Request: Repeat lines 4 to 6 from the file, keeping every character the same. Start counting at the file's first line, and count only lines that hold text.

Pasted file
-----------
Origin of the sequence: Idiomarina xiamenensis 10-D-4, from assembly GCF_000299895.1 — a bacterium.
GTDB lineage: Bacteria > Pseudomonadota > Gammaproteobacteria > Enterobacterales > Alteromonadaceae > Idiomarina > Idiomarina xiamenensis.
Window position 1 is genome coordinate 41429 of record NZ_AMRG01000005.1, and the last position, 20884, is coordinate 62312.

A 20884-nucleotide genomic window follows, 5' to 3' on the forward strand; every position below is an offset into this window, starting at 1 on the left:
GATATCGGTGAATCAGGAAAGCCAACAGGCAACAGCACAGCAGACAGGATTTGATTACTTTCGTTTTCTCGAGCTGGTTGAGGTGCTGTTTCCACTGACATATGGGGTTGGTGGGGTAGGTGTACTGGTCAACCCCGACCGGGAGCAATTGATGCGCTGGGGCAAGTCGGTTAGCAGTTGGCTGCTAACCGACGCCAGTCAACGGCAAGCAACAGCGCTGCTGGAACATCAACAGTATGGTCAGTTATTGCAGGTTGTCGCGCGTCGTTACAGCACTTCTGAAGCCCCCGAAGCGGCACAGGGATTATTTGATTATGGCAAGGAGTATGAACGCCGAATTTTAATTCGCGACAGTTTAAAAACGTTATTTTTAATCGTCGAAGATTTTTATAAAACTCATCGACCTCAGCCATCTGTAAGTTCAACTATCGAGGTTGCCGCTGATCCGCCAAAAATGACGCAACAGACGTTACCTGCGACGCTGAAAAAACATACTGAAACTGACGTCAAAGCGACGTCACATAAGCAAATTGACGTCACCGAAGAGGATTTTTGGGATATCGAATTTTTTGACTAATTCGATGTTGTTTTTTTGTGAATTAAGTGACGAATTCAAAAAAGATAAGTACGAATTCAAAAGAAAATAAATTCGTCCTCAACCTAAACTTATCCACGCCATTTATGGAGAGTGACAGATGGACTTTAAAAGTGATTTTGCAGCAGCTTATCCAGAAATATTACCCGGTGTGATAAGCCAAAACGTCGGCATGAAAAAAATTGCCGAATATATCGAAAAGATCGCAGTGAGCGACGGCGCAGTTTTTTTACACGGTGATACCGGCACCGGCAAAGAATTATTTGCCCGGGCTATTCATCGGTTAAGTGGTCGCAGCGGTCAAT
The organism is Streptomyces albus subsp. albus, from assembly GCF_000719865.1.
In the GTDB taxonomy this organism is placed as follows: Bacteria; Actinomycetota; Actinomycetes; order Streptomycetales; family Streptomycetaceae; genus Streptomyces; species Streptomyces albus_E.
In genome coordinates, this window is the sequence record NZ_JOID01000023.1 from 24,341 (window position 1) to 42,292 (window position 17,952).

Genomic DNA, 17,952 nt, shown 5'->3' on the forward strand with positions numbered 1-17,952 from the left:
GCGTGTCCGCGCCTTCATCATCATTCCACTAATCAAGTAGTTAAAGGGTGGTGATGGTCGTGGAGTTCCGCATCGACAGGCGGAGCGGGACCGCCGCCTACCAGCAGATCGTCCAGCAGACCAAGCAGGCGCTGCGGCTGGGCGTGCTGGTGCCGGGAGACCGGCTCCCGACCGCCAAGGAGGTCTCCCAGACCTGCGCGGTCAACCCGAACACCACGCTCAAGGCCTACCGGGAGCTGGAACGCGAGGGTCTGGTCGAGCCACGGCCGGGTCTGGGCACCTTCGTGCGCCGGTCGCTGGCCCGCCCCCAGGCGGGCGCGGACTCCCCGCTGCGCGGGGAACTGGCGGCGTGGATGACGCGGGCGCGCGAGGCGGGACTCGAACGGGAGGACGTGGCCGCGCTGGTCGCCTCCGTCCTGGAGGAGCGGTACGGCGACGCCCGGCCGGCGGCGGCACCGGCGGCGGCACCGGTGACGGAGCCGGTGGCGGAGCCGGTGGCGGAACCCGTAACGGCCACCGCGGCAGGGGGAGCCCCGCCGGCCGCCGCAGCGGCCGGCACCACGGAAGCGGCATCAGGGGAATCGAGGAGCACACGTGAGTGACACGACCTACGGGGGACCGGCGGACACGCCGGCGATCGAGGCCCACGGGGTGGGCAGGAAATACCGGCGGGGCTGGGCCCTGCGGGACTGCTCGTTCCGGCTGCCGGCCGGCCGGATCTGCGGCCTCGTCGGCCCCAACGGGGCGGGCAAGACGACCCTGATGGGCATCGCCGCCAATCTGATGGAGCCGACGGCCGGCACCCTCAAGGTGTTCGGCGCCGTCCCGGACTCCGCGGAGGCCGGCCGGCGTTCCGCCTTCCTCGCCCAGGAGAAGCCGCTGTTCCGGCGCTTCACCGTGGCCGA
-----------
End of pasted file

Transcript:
A 20884-nucleotide genomic window follows, 5' to 3' on the forward strand; every position below is an offset into this window, starting at 1 on the left:
GATATCGGTGAATCAGGAAAGCCAACAGGCAACAGCACAGCAGACAGGATTTGATTACTTTCGTTTTCTCGAGCTGGTTGAGGTGCTGTTTCCACTGACATATGGGGTTGGTGGGGTAGGTGTACTGGTCAACCCCGACCGGGAGCAATTGATGCGCTGGGGCAAGTCGGTTAGCAGTTGGCTGCTAACCGACGCCAGTCAACGGCAAGCAACAGCGCTGCTGGAACATCAACAGTATGGTCAGTTATTGCAGGTTGTCGCGCGTCGTTACAGCACTTCTGAAGCCCCCGAAGCGGCACAGGGATTATTTGATTATGGCAAGGAGTATGAACGCCGAATTTTAATTCGCGACAGTTTAAAAACGTTATTTTTAATCGTCGAAGATTTTTATAAAACTCATCGACCTCAGCCATCTGTAAGTTCAACTATCGAGGTTGCCGCTGATCCGCCAAAAATGACGCAACAGACGTTACCTGCGACGCTGAAAAAACATACTGAAACTGACGTCAAAGCGACGTCACATAAGCAAATTGACGTCACCGAAGAGGATTTTTGGGATATCGAATTTTTTGACTAATTCGATGTTGTTTTTTTGTGAATTAAGTGACGAATTCAAAAAAGATAAGTACGAATTCAAAAGAAAATAAATTCGTCCTCAACCTAAACTTATCCACGCCATTTATGGAGAGTGACAGATGGACTTTAAAAGTGATTTTGCAGCAGCTTATCCAGAAATATTACCCGGTGTGATAAGCCAAAACGTCGGCATGAAAAAAATTGCCGAATATATCGAAAAGATCGCAGTGAGCGACGGCGCAGTTTTTTTACACGGTGATACCGGCACCGGCAAAGAATTATTTGCCCGGGCTATTCATCGGTTAAGTGGTCGCAGCGGTCAAT
The organism is Streptomyces albus subsp. albus, from assembly GCF_000719865.1.